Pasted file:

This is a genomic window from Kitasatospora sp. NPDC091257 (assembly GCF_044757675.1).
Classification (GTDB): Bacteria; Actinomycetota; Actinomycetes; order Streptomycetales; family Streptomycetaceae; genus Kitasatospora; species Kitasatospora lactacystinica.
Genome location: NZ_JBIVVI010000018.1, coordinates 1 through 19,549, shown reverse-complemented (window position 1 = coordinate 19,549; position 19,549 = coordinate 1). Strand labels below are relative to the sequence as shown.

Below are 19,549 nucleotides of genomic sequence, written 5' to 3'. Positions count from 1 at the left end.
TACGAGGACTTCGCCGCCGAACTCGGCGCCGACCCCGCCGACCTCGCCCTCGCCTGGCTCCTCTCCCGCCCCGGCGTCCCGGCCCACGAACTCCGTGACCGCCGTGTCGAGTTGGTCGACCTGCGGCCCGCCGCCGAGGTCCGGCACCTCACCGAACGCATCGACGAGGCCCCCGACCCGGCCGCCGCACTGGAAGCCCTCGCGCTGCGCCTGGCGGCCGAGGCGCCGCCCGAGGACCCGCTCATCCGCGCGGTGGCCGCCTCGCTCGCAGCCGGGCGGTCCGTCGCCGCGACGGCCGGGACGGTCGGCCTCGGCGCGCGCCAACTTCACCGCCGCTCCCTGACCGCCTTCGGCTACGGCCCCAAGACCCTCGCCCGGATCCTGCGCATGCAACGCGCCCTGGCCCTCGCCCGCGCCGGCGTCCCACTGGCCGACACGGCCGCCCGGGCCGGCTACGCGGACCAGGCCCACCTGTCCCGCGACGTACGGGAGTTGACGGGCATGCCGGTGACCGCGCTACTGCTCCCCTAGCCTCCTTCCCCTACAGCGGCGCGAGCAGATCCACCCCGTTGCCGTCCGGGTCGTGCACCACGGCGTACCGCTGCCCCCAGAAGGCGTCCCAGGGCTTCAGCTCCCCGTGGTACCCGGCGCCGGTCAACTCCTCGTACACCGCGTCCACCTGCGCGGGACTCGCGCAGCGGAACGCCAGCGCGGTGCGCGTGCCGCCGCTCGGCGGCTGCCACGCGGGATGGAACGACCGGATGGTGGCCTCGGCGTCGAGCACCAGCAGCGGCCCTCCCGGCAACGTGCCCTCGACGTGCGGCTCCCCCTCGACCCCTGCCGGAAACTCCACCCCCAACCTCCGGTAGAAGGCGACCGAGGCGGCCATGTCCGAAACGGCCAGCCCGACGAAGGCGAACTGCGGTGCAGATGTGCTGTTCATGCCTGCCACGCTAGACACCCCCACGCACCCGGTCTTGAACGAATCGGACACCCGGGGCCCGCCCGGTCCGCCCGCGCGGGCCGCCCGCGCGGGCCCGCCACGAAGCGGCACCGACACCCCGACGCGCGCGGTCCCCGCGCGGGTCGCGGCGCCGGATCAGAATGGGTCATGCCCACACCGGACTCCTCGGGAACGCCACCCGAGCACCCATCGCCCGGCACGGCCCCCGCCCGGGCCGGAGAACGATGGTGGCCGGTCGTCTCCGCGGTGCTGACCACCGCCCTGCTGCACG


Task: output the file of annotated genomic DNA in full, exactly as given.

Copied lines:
This is a genomic window from Kitasatospora sp. NPDC091257 (assembly GCF_044757675.1).
Classification (GTDB): Bacteria; Actinomycetota; Actinomycetes; order Streptomycetales; family Streptomycetaceae; genus Kitasatospora; species Kitasatospora lactacystinica.
Genome location: NZ_JBIVVI010000018.1, coordinates 1 through 19,549, shown reverse-complemented (window position 1 = coordinate 19,549; position 19,549 = coordinate 1). Strand labels below are relative to the sequence as shown.

Below are 19,549 nucleotides of genomic sequence, written 5' to 3'. Positions count from 1 at the left end.
TACGAGGACTTCGCCGCCGAACTCGGCGCCGACCCCGCCGACCTCGCCCTCGCCTGGCTCCTCTCCCGCCCCGGCGTCCCGGCCCACGAACTCCGTGACCGCCGTGTCGAGTTGGTCGACCTGCGGCCCGCCGCCGAGGTCCGGCACCTCACCGAACGCATCGACGAGGCCCCCGACCCGGCCGCCGCACTGGAAGCCCTCGCGCTGCGCCTGGCGGCCGAGGCGCCGCCCGAGGACCCGCTCATCCGCGCGGTGGCCGCCTCGCTCGCAGCCGGGCGGTCCGTCGCCGCGACGGCCGGGACGGTCGGCCTCGGCGCGCGCCAACTTCACCGCCGCTCCCTGACCGCCTTCGGCTACGGCCCCAAGACCCTCGCCCGGATCCTGCGCATGCAACGCGCCCTGGCCCTCGCCCGCGCCGGCGTCCCACTGGCCGACACGGCCGCCCGGGCCGGCTACGCGGACCAGGCCCACCTGTCCCGCGACGTACGGGAGTTGACGGGCATGCCGGTGACCGCGCTACTGCTCCCCTAGCCTCCTTCCCCTACAGCGGCGCGAGCAGATCCACCCCGTTGCCGTCCGGGTCGTGCACCACGGCGTACCGCTGCCCCCAGAAGGCGTCCCAGGGCTTCAGCTCCCCGTGGTACCCGGCGCCGGTCAACTCCTCGTACACCGCGTCCACCTGCGCGGGACTCGCGCAGCGGAACGCCAGCGCGGTGCGCGTGCCGCCGCTCGGCGGCTGCCACGCGGGATGGAACGACCGGATGGTGGCCTCGGCGTCGAGCACCAGCAGCGGCCCTCCCGGCAACGTGCCCTCGACGTGCGGCTCCCCCTCGACCCCTGCCGGAAACTCCACCCCCAACCTCCGGTAGAAGGCGACCGAGGCGGCCATGTCCGAAACGGCCAGCCCGACGAAGGCGAACTGCGGTGCAGATGTGCTGTTCATGCCTGCCACGCTAGACACCCCCACGCACCCGGTCTTGAACGAATCGGACACCCGGGGCCCGCCCGGTCCGCCCGCGCGGGCCGCCCGCGCGGGCCCGCCACGAAGCGGCACCGACACCCCGACGCGCGCGGTCCCCGCGCGGGTCGCGGCGCCGGATCAGAATGGGTCATGCCCACACCGGACTCCTCGGGAACGCCACCCGAGCACCCATCGCCCGGCACGGCCCCCGCCCGGGCCGGAGAACGATGGTGGCCGGTCGTCTCCGCGGTGCTGACCACCGCCCTGCTGCACG